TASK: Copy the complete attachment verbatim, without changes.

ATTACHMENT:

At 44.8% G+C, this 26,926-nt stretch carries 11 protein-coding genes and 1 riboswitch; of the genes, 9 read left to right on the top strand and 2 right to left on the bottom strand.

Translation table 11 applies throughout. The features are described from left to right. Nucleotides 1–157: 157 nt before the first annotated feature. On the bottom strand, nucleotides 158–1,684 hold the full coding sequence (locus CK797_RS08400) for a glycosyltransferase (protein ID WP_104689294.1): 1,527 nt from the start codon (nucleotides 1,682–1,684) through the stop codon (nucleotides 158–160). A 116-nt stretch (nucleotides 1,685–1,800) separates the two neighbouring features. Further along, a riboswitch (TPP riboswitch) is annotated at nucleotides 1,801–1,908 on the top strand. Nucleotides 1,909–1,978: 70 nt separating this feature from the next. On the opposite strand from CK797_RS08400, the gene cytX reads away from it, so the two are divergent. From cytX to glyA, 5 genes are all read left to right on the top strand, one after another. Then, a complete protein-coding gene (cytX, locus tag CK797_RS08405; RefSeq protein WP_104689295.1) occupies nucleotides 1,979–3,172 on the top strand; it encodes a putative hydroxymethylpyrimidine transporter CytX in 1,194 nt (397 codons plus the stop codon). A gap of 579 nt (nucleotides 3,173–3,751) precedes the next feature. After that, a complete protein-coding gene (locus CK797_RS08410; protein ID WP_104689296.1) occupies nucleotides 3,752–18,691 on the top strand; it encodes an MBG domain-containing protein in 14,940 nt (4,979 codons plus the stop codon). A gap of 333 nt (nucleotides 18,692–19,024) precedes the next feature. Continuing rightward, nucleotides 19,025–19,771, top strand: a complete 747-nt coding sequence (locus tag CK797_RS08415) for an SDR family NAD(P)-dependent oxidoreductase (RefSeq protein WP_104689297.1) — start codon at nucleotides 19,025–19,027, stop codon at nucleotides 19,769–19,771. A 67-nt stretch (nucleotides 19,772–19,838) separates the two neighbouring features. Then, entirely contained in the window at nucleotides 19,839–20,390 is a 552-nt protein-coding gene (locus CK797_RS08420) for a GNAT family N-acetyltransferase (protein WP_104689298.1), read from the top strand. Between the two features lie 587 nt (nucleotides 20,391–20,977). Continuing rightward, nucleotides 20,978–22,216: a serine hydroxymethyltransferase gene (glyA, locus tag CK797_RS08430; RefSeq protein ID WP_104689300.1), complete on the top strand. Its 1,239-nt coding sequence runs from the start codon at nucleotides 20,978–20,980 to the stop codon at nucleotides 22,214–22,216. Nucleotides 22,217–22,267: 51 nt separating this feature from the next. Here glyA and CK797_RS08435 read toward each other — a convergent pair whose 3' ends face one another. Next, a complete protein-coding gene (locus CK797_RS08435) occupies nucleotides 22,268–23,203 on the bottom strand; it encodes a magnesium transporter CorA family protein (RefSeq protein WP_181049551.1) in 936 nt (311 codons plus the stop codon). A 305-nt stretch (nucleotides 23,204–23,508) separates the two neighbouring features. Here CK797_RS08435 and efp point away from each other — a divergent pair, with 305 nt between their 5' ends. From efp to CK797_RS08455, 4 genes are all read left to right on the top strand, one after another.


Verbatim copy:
At 44.8% G+C, this 26,926-nt stretch carries 11 protein-coding genes and 1 riboswitch; of the genes, 9 read left to right on the top strand and 2 right to left on the bottom strand.

Translation table 11 applies throughout. The features are described from left to right. Nucleotides 1–157: 157 nt before the first annotated feature. On the bottom strand, nucleotides 158–1,684 hold the full coding sequence (locus CK797_RS08400) for a glycosyltransferase (protein ID WP_104689294.1): 1,527 nt from the start codon (nucleotides 1,682–1,684) through the stop codon (nucleotides 158–160). A 116-nt stretch (nucleotides 1,685–1,800) separates the two neighbouring features. Further along, a riboswitch (TPP riboswitch) is annotated at nucleotides 1,801–1,908 on the top strand. Nucleotides 1,909–1,978: 70 nt separating this feature from the next. On the opposite strand from CK797_RS08400, the gene cytX reads away from it, so the two are divergent. From cytX to glyA, 5 genes are all read left to right on the top strand, one after another. Then, a complete protein-coding gene (cytX, locus tag CK797_RS08405; RefSeq protein WP_104689295.1) occupies nucleotides 1,979–3,172 on the top strand; it encodes a putative hydroxymethylpyrimidine transporter CytX in 1,194 nt (397 codons plus the stop codon). A gap of 579 nt (nucleotides 3,173–3,751) precedes the next feature. After that, a complete protein-coding gene (locus CK797_RS08410; protein ID WP_104689296.1) occupies nucleotides 3,752–18,691 on the top strand; it encodes an MBG domain-containing protein in 14,940 nt (4,979 codons plus the stop codon). A gap of 333 nt (nucleotides 18,692–19,024) precedes the next feature. Continuing rightward, nucleotides 19,025–19,771, top strand: a complete 747-nt coding sequence (locus tag CK797_RS08415) for an SDR family NAD(P)-dependent oxidoreductase (RefSeq protein WP_104689297.1) — start codon at nucleotides 19,025–19,027, stop codon at nucleotides 19,769–19,771. A 67-nt stretch (nucleotides 19,772–19,838) separates the two neighbouring features. Then, entirely contained in the window at nucleotides 19,839–20,390 is a 552-nt protein-coding gene (locus CK797_RS08420) for a GNAT family N-acetyltransferase (protein WP_104689298.1), read from the top strand. Between the two features lie 587 nt (nucleotides 20,391–20,977). Continuing rightward, nucleotides 20,978–22,216: a serine hydroxymethyltransferase gene (glyA, locus tag CK797_RS08430; RefSeq protein ID WP_104689300.1), complete on the top strand. Its 1,239-nt coding sequence runs from the start codon at nucleotides 20,978–20,980 to the stop codon at nucleotides 22,214–22,216. Nucleotides 22,217–22,267: 51 nt separating this feature from the next. Here glyA and CK797_RS08435 read toward each other — a convergent pair whose 3' ends face one another. Next, a complete protein-coding gene (locus CK797_RS08435) occupies nucleotides 22,268–23,203 on the bottom strand; it encodes a magnesium transporter CorA family protein (RefSeq protein WP_181049551.1) in 936 nt (311 codons plus the stop codon). A 305-nt stretch (nucleotides 23,204–23,508) separates the two neighbouring features. Here CK797_RS08435 and efp point away from each other — a divergent pair, with 305 nt between their 5' ends. From efp to CK797_RS08455, 4 genes are all read left to right on the top strand, one after another.